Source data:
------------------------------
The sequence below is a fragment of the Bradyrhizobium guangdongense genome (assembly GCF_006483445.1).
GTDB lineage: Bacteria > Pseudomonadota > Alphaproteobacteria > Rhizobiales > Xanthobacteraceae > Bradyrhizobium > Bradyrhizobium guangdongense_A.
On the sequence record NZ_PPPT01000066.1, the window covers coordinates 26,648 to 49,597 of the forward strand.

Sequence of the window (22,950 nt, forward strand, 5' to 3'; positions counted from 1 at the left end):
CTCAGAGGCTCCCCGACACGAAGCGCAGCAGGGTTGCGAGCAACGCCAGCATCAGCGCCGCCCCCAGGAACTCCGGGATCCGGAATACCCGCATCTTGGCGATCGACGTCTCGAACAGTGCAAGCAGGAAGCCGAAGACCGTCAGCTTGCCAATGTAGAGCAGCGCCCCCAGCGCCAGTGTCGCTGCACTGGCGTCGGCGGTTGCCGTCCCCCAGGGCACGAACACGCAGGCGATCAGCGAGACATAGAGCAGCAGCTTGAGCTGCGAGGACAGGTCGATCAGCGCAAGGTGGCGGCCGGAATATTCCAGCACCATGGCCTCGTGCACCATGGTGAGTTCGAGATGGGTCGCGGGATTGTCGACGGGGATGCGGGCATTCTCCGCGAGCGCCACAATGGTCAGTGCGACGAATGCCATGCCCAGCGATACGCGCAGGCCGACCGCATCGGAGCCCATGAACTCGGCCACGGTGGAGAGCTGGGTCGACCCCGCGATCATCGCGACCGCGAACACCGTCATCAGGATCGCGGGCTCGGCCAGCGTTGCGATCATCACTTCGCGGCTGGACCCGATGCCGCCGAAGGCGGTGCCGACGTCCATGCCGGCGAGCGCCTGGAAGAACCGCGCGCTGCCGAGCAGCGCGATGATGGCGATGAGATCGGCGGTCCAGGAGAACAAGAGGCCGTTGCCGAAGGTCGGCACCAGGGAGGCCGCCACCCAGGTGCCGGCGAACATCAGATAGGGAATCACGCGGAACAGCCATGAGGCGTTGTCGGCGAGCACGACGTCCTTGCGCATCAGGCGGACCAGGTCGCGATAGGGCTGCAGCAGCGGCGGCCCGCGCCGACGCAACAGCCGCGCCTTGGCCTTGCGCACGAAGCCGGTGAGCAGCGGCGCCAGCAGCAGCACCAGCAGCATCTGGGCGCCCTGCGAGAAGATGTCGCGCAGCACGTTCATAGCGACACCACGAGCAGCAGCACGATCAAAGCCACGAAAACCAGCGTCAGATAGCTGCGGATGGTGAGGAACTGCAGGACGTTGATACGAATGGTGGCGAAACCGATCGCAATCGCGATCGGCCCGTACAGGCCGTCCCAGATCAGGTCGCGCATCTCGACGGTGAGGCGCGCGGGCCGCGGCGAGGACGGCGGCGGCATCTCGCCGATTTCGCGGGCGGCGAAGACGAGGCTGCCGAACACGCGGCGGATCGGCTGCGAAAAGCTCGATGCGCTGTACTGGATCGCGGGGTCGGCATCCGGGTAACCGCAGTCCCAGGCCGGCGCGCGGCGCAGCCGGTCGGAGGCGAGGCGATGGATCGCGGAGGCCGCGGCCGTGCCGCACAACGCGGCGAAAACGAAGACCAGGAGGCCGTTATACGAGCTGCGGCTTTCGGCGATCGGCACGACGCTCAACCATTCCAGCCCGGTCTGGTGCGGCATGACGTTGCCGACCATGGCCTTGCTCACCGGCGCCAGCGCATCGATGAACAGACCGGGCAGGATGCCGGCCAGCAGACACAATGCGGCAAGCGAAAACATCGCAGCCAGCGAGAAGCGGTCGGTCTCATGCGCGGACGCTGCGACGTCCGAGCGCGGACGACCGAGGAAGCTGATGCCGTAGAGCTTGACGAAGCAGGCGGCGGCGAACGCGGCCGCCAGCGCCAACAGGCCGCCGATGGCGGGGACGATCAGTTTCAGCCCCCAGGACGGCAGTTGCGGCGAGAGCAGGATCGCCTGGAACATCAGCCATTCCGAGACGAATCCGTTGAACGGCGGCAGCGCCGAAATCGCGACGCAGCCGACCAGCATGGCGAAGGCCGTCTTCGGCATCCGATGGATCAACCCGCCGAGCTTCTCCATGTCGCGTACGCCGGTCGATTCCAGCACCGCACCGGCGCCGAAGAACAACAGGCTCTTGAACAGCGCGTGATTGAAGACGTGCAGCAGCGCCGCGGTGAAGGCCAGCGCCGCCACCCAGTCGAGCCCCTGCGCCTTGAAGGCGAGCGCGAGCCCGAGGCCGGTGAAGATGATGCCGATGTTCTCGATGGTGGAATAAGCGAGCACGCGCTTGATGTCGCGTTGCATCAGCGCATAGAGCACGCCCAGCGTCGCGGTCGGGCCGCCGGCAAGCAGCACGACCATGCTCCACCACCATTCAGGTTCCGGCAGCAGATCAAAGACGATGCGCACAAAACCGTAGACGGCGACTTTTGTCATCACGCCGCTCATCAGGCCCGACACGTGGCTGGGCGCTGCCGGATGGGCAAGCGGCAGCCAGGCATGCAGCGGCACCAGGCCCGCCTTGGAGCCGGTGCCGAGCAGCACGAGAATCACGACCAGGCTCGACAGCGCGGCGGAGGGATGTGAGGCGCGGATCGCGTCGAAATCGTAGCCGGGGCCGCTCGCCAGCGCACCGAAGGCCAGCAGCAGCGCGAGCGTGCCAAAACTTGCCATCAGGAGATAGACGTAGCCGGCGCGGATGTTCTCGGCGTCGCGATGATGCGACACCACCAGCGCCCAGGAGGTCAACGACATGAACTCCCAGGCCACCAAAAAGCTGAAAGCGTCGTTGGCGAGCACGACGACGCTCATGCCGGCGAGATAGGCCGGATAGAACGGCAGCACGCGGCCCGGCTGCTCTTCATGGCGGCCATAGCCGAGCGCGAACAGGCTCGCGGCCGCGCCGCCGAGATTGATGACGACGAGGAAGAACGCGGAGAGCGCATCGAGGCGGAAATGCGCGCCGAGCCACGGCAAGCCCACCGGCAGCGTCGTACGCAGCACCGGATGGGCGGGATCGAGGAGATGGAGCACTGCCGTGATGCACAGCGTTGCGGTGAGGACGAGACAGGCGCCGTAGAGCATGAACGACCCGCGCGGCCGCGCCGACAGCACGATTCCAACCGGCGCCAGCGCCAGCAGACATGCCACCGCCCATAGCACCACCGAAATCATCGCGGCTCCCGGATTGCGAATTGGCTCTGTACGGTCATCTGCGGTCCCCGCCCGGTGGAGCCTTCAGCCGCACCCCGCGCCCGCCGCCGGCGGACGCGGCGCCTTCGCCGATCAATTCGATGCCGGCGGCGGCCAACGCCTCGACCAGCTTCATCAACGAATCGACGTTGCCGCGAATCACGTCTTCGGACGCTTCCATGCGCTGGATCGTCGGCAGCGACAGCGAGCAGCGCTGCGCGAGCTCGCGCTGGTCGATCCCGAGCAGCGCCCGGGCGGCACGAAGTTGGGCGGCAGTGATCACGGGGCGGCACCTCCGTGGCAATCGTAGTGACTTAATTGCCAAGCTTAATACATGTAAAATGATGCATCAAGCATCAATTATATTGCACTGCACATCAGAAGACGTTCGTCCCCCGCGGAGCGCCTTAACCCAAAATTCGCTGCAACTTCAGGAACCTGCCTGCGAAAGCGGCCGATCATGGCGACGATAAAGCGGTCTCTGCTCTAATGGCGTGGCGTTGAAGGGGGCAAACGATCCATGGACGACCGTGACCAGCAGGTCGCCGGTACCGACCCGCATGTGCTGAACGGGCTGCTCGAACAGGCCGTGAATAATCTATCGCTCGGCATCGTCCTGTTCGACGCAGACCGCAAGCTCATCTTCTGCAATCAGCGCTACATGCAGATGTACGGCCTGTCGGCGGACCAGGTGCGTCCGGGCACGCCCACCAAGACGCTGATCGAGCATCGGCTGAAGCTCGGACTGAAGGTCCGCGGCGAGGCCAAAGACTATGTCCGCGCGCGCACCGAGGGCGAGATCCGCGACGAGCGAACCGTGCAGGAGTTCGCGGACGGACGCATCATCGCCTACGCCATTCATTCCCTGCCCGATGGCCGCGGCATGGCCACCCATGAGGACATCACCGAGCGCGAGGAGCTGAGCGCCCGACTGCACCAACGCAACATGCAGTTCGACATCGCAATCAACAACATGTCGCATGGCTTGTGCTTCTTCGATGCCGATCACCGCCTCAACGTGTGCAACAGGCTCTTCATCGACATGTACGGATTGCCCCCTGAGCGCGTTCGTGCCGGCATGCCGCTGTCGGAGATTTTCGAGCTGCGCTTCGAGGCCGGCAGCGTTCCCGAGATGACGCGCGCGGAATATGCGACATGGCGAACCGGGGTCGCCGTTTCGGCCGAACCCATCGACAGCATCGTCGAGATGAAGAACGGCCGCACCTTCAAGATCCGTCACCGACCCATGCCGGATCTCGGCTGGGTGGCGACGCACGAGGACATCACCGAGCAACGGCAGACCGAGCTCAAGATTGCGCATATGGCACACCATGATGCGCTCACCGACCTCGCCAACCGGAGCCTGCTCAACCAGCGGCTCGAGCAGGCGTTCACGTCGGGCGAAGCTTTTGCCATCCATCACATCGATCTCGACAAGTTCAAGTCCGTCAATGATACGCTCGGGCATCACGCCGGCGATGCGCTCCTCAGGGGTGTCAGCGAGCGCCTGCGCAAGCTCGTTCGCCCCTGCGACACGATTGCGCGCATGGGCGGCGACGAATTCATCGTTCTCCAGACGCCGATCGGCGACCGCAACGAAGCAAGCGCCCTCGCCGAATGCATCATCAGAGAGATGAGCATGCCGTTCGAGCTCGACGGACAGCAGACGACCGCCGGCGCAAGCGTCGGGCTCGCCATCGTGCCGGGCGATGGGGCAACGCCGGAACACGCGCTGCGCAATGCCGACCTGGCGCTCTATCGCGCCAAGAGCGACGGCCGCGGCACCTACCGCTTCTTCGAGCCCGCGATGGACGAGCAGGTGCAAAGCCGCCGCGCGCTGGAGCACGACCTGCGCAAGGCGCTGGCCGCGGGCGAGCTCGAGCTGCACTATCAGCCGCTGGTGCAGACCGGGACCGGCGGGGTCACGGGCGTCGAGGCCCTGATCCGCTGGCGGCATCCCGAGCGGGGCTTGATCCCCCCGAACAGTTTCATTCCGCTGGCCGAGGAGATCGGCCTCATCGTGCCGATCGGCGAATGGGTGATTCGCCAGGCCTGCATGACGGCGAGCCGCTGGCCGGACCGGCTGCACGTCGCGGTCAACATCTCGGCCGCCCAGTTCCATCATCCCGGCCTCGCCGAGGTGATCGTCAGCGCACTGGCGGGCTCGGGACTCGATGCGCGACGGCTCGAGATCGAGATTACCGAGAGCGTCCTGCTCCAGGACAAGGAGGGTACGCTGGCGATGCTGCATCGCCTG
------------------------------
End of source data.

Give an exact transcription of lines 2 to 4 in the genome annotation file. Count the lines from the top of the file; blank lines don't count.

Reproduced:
GTDB lineage: Bacteria > Pseudomonadota > Alphaproteobacteria > Rhizobiales > Xanthobacteraceae > Bradyrhizobium > Bradyrhizobium guangdongense_A.
On the sequence record NZ_PPPT01000066.1, the window covers coordinates 26,648 to 49,597 of the forward strand.

Sequence of the window (22,950 nt, forward strand, 5' to 3'; positions counted from 1 at the left end):